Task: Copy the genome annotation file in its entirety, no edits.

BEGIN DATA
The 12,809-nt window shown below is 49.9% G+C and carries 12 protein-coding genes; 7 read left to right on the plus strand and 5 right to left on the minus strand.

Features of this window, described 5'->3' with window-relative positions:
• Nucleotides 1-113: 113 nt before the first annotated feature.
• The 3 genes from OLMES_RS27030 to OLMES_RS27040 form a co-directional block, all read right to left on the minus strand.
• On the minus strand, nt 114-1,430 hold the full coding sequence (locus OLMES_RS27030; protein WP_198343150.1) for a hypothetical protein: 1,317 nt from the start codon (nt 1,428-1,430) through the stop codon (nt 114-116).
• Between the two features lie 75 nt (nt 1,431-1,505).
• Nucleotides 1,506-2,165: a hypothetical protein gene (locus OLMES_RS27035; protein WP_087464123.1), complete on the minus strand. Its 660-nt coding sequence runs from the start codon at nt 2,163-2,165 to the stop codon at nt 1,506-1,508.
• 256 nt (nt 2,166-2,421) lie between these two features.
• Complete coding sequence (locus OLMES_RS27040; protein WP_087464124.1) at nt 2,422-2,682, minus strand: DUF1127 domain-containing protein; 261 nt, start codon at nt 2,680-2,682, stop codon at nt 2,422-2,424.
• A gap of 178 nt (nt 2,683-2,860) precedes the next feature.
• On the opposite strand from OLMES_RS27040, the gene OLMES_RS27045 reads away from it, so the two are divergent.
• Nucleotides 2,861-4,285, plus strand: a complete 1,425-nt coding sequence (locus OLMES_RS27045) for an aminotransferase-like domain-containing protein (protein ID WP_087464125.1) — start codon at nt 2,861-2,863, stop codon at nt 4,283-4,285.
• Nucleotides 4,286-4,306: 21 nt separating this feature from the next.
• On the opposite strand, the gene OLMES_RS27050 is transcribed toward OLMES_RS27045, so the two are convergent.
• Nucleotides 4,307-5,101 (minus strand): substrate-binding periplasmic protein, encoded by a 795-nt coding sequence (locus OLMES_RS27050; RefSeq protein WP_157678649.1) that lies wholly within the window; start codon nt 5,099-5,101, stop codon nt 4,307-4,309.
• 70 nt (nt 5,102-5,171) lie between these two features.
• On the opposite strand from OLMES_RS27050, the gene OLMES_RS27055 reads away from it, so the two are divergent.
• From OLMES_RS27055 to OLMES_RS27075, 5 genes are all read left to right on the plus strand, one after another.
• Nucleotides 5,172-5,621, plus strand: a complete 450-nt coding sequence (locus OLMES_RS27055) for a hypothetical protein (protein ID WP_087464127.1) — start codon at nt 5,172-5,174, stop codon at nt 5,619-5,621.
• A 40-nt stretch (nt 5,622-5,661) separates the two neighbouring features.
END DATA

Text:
The 12,809-nt window shown below is 49.9% G+C and carries 12 protein-coding genes; 7 read left to right on the plus strand and 5 right to left on the minus strand.

Features of this window, described 5'->3' with window-relative positions:
• Nucleotides 1-113: 113 nt before the first annotated feature.
• The 3 genes from OLMES_RS27030 to OLMES_RS27040 form a co-directional block, all read right to left on the minus strand.
• On the minus strand, nt 114-1,430 hold the full coding sequence (locus OLMES_RS27030; protein WP_198343150.1) for a hypothetical protein: 1,317 nt from the start codon (nt 1,428-1,430) through the stop codon (nt 114-116).
• Between the two features lie 75 nt (nt 1,431-1,505).
• Nucleotides 1,506-2,165: a hypothetical protein gene (locus OLMES_RS27035; protein WP_087464123.1), complete on the minus strand. Its 660-nt coding sequence runs from the start codon at nt 2,163-2,165 to the stop codon at nt 1,506-1,508.
• 256 nt (nt 2,166-2,421) lie between these two features.
• Complete coding sequence (locus OLMES_RS27040; protein WP_087464124.1) at nt 2,422-2,682, minus strand: DUF1127 domain-containing protein; 261 nt, start codon at nt 2,680-2,682, stop codon at nt 2,422-2,424.
• A gap of 178 nt (nt 2,683-2,860) precedes the next feature.
• On the opposite strand from OLMES_RS27040, the gene OLMES_RS27045 reads away from it, so the two are divergent.
• Nucleotides 2,861-4,285, plus strand: a complete 1,425-nt coding sequence (locus OLMES_RS27045) for an aminotransferase-like domain-containing protein (protein ID WP_087464125.1) — start codon at nt 2,861-2,863, stop codon at nt 4,283-4,285.
• Nucleotides 4,286-4,306: 21 nt separating this feature from the next.
• On the opposite strand, the gene OLMES_RS27050 is transcribed toward OLMES_RS27045, so the two are convergent.
• Nucleotides 4,307-5,101 (minus strand): substrate-binding periplasmic protein, encoded by a 795-nt coding sequence (locus OLMES_RS27050; RefSeq protein WP_157678649.1) that lies wholly within the window; start codon nt 5,099-5,101, stop codon nt 4,307-4,309.
• 70 nt (nt 5,102-5,171) lie between these two features.
• On the opposite strand from OLMES_RS27050, the gene OLMES_RS27055 reads away from it, so the two are divergent.
• From OLMES_RS27055 to OLMES_RS27075, 5 genes are all read left to right on the plus strand, one after another.
• Nucleotides 5,172-5,621, plus strand: a complete 450-nt coding sequence (locus OLMES_RS27055) for a hypothetical protein (protein ID WP_087464127.1) — start codon at nt 5,172-5,174, stop codon at nt 5,619-5,621.
• A 40-nt stretch (nt 5,622-5,661) separates the two neighbouring features.